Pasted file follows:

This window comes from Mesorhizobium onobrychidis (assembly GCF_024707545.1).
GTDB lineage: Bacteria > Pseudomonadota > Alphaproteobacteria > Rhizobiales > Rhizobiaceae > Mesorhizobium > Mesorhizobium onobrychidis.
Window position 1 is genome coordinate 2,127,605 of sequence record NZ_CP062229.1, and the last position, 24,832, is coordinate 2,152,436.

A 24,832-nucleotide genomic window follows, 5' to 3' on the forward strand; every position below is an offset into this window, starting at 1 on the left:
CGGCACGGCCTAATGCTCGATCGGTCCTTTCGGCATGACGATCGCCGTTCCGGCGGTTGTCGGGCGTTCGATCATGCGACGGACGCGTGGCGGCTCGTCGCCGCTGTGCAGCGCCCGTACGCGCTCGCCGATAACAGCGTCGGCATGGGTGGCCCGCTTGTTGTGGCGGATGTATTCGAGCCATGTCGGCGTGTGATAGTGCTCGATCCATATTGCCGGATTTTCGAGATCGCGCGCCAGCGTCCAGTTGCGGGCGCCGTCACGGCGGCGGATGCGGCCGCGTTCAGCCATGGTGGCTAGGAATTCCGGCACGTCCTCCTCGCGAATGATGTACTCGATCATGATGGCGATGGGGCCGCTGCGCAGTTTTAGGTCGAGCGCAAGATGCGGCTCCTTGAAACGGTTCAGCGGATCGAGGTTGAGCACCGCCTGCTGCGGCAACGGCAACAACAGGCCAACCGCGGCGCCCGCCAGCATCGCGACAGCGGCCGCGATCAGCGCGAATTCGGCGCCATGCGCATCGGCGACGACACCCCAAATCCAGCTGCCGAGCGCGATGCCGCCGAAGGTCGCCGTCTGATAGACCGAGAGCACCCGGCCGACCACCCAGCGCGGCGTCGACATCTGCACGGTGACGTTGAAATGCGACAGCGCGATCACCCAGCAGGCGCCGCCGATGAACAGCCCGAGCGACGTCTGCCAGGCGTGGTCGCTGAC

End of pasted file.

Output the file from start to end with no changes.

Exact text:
This window comes from Mesorhizobium onobrychidis (assembly GCF_024707545.1).
GTDB lineage: Bacteria > Pseudomonadota > Alphaproteobacteria > Rhizobiales > Rhizobiaceae > Mesorhizobium > Mesorhizobium onobrychidis.
Window position 1 is genome coordinate 2,127,605 of sequence record NZ_CP062229.1, and the last position, 24,832, is coordinate 2,152,436.

A 24,832-nucleotide genomic window follows, 5' to 3' on the forward strand; every position below is an offset into this window, starting at 1 on the left:
CGGCACGGCCTAATGCTCGATCGGTCCTTTCGGCATGACGATCGCCGTTCCGGCGGTTGTCGGGCGTTCGATCATGCGACGGACGCGTGGCGGCTCGTCGCCGCTGTGCAGCGCCCGTACGCGCTCGCCGATAACAGCGTCGGCATGGGTGGCCCGCTTGTTGTGGCGGATGTATTCGAGCCATGTCGGCGTGTGATAGTGCTCGATCCATATTGCCGGATTTTCGAGATCGCGCGCCAGCGTCCAGTTGCGGGCGCCGTCACGGCGGCGGATGCGGCCGCGTTCAGCCATGGTGGCTAGGAATTCCGGCACGTCCTCCTCGCGAATGATGTACTCGATCATGATGGCGATGGGGCCGCTGCGCAGTTTTAGGTCGAGCGCAAGATGCGGCTCCTTGAAACGGTTCAGCGGATCGAGGTTGAGCACCGCCTGCTGCGGCAACGGCAACAACAGGCCAACCGCGGCGCCCGCCAGCATCGCGACAGCGGCCGCGATCAGCGCGAATTCGGCGCCATGCGCATCGGCGACGACACCCCAAATCCAGCTGCCGAGCGCGATGCCGCCGAAGGTCGCCGTCTGATAGACCGAGAGCACCCGGCCGACCACCCAGCGCGGCGTCGACATCTGCACGGTGACGTTGAAATGCGACAGCGCGATCACCCAGCAGGCGCCGCCGATGAACAGCCCGAGCGACGTCTGCCAGGCGTGGTCGCTGAC